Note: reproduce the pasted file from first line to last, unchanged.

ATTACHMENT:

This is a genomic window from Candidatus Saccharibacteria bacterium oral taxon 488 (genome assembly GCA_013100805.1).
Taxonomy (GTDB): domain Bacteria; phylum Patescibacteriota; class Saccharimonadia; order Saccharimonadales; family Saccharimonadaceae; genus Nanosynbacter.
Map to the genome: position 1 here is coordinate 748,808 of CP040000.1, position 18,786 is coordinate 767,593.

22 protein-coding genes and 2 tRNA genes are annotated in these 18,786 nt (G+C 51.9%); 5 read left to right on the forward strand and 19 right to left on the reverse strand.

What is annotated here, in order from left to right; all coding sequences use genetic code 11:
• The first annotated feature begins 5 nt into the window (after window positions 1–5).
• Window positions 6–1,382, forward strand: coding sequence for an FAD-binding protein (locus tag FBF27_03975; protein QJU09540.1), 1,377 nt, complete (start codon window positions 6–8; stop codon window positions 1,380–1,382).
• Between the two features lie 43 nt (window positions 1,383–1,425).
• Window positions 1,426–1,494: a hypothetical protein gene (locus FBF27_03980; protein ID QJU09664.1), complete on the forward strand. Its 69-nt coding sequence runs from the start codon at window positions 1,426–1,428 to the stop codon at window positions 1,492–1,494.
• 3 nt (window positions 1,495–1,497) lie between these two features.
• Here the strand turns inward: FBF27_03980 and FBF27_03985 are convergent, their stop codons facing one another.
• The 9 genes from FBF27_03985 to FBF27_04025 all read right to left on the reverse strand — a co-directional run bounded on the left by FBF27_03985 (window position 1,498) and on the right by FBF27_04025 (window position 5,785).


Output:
This is a genomic window from Candidatus Saccharibacteria bacterium oral taxon 488 (genome assembly GCA_013100805.1).
Taxonomy (GTDB): domain Bacteria; phylum Patescibacteriota; class Saccharimonadia; order Saccharimonadales; family Saccharimonadaceae; genus Nanosynbacter.
Map to the genome: position 1 here is coordinate 748,808 of CP040000.1, position 18,786 is coordinate 767,593.

22 protein-coding genes and 2 tRNA genes are annotated in these 18,786 nt (G+C 51.9%); 5 read left to right on the forward strand and 19 right to left on the reverse strand.

What is annotated here, in order from left to right; all coding sequences use genetic code 11:
• The first annotated feature begins 5 nt into the window (after window positions 1–5).
• Window positions 6–1,382, forward strand: coding sequence for an FAD-binding protein (locus tag FBF27_03975; protein QJU09540.1), 1,377 nt, complete (start codon window positions 6–8; stop codon window positions 1,380–1,382).
• Between the two features lie 43 nt (window positions 1,383–1,425).
• Window positions 1,426–1,494: a hypothetical protein gene (locus FBF27_03980; protein ID QJU09664.1), complete on the forward strand. Its 69-nt coding sequence runs from the start codon at window positions 1,426–1,428 to the stop codon at window positions 1,492–1,494.
• 3 nt (window positions 1,495–1,497) lie between these two features.
• Here the strand turns inward: FBF27_03980 and FBF27_03985 are convergent, their stop codons facing one another.
• The 9 genes from FBF27_03985 to FBF27_04025 all read right to left on the reverse strand — a co-directional run bounded on the left by FBF27_03985 (window position 1,498) and on the right by FBF27_04025 (window position 5,785).